Format

Send to

Choose Destination
Intensive Care Med. 2009 Oct;35(10):1703-12. doi: 10.1007/s00134-009-1552-y. Epub 2009 Jun 24.

Patients' preferences for enrolment into critical-care trials.

Author information

1
Interdepartmental Division of Critical Care Medicine, University of Toronto, Toronto, ON, Canada.

Abstract

BACKGROUND:

Most critically ill patients are incapable of providing informed consent for research.

OBJECTIVE:

We sought to determine patients' preferences for different consent frameworks for enrolling incapable patients into critical-care trials.

DESIGN:

Prospective observational and structured interview study.

SETTING:

Five university-affiliated hospitals in Ontario.

PATIENTS:

Two-hundred and forty consecutive capable and consenting survivors of critical illness.

INTERVENTION:

Participants considered four frameworks for enrolling incapable patients into clinical trials using a baseline scenario and three permutations for: risk (very low vs. high), treatment type (new vs. currently available), and availability of substitute decision-maker (yes vs. no).

MEASUREMENTS AND MAIN RESULTS:

For each scenario, patients chose their preferred framework and rated the acceptability of each framework using a seven-point Likert scale. Most (180/240; 76%) patients selected "consent by substitute prior to enrolment" as their preferred framework; this also received the highest baseline acceptability ratings ("acceptable" or "highly acceptable" 207/240; 87%). Modifying risk or treatment type did not substantially change these ratings. A minority of patients rated delayed consent as unacceptable or highly unacceptable in both the baseline scenario (48/240, 20% delayed to substitute; 57/240, 24% delayed to patient) and when a substitute was unavailable (34/240; 15%).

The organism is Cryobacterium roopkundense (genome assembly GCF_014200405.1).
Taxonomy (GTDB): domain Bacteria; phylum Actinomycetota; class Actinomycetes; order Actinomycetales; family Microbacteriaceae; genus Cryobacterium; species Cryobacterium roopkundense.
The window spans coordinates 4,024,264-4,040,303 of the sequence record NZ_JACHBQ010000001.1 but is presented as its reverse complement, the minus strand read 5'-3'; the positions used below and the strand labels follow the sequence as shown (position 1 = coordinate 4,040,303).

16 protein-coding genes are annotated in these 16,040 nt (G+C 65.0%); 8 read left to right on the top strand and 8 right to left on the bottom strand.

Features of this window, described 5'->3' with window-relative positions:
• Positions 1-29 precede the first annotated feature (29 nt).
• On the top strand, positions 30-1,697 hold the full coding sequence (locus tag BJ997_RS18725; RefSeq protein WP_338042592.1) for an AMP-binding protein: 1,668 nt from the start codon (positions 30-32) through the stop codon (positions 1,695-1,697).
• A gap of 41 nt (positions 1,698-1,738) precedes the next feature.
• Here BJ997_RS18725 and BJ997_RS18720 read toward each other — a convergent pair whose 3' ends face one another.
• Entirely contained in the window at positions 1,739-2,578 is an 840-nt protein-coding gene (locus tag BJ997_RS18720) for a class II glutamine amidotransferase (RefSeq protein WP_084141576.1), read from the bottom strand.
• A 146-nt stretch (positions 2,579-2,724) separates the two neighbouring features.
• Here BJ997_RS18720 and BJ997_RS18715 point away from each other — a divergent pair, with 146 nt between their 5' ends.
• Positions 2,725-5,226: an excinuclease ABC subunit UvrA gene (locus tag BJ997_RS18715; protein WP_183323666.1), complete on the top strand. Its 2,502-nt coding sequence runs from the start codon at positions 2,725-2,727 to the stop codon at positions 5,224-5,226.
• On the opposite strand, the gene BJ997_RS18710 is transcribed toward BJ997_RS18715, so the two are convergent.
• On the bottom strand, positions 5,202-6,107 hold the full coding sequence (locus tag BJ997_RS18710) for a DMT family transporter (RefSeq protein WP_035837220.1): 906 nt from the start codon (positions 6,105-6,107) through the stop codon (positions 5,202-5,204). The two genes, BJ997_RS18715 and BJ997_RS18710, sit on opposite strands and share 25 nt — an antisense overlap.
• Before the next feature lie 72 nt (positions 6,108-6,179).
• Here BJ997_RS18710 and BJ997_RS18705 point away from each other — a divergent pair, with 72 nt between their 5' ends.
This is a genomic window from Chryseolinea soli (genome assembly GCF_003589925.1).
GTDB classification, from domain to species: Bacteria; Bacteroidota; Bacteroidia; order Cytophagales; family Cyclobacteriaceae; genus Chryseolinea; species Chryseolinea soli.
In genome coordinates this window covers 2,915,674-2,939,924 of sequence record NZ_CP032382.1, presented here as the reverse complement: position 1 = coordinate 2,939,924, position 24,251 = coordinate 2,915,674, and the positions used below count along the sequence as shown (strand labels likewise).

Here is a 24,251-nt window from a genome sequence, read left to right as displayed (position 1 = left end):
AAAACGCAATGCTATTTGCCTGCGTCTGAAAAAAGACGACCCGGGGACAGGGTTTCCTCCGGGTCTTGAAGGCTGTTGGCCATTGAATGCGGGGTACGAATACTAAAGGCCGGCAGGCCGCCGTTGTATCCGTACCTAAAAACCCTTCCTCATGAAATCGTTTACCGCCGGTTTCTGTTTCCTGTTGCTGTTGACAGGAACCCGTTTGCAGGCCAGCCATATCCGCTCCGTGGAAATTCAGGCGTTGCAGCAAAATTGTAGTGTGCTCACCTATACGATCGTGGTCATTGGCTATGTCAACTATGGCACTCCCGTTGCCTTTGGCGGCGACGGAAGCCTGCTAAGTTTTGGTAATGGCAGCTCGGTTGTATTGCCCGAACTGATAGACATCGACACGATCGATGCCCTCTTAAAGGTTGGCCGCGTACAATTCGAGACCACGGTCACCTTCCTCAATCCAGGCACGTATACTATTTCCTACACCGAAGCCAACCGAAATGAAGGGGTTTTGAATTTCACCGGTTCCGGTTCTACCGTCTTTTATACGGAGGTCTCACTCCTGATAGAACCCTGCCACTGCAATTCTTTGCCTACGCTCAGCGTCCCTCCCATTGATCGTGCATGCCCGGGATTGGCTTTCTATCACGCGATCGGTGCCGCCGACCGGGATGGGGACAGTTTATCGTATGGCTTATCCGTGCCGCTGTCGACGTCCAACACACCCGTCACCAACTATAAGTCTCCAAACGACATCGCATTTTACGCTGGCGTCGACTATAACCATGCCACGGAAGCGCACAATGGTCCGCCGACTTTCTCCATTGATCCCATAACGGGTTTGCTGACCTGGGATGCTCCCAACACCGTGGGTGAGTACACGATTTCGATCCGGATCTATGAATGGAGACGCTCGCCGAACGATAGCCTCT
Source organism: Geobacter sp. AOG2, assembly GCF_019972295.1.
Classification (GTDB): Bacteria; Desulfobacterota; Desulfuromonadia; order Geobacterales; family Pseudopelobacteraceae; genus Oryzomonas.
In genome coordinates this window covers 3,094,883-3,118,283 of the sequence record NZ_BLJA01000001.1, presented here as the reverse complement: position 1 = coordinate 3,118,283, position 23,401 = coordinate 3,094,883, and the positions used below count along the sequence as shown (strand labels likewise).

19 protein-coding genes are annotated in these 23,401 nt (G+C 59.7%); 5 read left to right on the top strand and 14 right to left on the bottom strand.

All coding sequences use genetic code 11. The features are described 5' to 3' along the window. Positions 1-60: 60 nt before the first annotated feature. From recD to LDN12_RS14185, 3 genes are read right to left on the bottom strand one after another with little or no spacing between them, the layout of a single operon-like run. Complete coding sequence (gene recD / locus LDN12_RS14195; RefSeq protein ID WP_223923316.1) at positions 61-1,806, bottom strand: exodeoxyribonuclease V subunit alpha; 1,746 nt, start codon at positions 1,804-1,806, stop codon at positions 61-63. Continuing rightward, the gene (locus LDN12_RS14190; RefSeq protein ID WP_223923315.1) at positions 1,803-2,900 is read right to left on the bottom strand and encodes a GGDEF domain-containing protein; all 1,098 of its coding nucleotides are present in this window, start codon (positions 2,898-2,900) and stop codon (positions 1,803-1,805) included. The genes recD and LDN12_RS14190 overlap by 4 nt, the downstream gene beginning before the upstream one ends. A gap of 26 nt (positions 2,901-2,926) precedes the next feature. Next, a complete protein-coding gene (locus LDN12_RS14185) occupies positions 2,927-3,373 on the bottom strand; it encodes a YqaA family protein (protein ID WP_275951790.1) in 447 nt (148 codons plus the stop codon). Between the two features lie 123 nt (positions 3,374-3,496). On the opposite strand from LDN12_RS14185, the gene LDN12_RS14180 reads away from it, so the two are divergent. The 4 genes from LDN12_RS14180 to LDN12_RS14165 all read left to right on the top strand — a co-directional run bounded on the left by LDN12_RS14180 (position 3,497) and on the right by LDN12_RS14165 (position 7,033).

CONCLUSIONS:

Most survivors of critical illness found the usual practice of obtaining informed consent from a substitute decision-maker prior to enrolment in a clinical trial to be acceptable. Nearly half of patients considered foregoing informed consent to be unacceptable, whereas a minority considered enrolment followed by delayed consent to be unacceptable even when a substitute was unavailable. These approaches should, therefore, only be considered when deviating from the usual practice of obtaining consent from a substitute decision-maker is truly justified, such as where treatments being tested need to be delivered as soon as possible in order to be effective.

PMID:
19551372
DOI:
10.1007/s00134-009-1552-y
[Indexed for MEDLINE]

Supplemental Content

Full text links

Icon for Springer
Loading ...
Support Center